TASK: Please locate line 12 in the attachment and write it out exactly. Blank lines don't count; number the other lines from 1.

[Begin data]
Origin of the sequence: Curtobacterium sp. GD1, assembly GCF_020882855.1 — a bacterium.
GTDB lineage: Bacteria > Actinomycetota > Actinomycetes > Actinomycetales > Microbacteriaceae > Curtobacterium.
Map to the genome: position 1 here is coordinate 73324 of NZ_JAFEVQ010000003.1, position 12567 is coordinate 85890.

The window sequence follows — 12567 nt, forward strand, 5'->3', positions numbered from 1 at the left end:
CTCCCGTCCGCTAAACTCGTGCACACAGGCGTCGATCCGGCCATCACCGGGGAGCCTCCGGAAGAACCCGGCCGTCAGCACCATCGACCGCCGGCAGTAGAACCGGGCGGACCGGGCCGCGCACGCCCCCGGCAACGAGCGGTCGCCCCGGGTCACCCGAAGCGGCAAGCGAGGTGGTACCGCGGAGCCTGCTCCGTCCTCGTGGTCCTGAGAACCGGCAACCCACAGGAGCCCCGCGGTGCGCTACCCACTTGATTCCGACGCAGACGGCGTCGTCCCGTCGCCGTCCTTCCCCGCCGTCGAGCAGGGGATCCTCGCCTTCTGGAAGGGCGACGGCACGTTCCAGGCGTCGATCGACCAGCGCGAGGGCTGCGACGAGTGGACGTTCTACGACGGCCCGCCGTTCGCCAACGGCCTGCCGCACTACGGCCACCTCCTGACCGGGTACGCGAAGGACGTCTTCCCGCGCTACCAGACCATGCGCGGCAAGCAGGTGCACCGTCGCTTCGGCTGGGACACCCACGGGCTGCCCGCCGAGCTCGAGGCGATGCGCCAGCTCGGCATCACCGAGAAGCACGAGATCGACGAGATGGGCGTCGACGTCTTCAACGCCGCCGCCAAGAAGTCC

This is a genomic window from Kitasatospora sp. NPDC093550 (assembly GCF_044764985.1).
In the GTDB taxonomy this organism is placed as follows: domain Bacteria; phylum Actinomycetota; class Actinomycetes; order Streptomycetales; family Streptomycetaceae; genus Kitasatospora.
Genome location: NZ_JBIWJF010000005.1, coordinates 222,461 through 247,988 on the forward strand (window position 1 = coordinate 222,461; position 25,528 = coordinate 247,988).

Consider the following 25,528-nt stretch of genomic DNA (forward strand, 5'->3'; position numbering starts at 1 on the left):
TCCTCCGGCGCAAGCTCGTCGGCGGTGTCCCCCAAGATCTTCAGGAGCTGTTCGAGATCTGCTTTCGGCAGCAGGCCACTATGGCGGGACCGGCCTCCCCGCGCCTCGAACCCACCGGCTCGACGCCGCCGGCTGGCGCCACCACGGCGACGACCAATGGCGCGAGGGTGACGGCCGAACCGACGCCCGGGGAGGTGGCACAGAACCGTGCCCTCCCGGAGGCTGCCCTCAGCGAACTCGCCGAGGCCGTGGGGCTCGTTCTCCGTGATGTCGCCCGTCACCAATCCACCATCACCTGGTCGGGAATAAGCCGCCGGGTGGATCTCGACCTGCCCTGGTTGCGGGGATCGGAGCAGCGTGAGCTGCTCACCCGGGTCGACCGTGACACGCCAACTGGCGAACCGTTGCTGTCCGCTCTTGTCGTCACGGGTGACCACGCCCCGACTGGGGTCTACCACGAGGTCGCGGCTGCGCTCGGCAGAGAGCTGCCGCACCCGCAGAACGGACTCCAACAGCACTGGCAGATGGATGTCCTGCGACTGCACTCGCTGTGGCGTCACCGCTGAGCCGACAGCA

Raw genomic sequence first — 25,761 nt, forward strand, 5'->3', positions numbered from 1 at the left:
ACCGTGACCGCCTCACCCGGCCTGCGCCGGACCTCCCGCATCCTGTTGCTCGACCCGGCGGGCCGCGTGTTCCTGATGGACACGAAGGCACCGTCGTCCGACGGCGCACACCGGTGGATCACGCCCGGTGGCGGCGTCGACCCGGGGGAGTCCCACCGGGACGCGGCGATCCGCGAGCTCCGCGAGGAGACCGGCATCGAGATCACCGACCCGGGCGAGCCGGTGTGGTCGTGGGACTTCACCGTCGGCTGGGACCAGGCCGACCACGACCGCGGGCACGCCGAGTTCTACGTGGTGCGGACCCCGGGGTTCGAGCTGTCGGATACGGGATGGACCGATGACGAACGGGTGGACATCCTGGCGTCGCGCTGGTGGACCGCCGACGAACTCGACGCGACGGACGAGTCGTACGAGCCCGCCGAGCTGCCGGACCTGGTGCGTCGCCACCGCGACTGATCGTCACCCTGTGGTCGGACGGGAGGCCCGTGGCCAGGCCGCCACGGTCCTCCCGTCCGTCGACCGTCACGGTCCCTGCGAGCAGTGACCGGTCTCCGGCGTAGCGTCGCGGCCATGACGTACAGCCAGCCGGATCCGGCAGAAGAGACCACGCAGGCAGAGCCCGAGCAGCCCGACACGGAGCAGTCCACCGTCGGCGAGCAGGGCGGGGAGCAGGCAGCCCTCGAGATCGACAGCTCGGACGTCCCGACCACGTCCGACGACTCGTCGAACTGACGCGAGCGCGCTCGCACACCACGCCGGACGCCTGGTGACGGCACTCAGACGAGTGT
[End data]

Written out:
ACCGTGACCGCCTCACCCGGCCTGCGCCGGACCTCCCGCATCCTGTTGCTCGACCCGGCGGGCCGCGTGTTCCTGATGGACACGAAGGCACCGTCGTCCGACGGCGCACACCGGTGGATCACGCCCGGTGGCGGCGTCGACCCGGGGGAGTCCCACCGGGACGCGGCGATCCGCGAGCTCCGCGAGGAGACCGGCATCGAGATCACCGACCCGGGCGAGCCGGTGTGGTCGTGGGACTTCACCGTCGGCTGGGACCAGGCCGACCACGACCGCGGGCACGCCGAGTTCTACGTGGTGCGGACCCCGGGGTTCGAGCTGTCGGATACGGGATGGACCGATGACGAACGGGTGGACATCCTGGCGTCGCGCTGGTGGACCGCCGACGAACTCGACGCGACGGACGAGTCGTACGAGCCCGCCGAGCTGCCGGACCTGGTGCGTCGCCACCGCGACTGATCGTCACCCTGTGGTCGGACGGGAGGCCCGTGGCCAGGCCGCCACGGTCCTCCCGTCCGTCGACCGTCACGGTCCCTGCGAGCAGTGACCGGTCTCCGGCGTAGCGTCGCGGCCATGACGTACAGCCAGCCGGATCCGGCAGAAGAGACCACGCAGGCAGAGCCCGAGCAGCCCGACACGGAGCAGTCCACCGTCGGCGAGCAGGGCGGGGAGCAGGCAGCCCTCGAGATCGACAGCTCGGACGTCCCGACCACGTCCGACGACTCGTCGAACTGACGCGAGCGCGCTCGCACACCACGCCGGACGCCTGGTGACGGCACTCAGACGAGTGT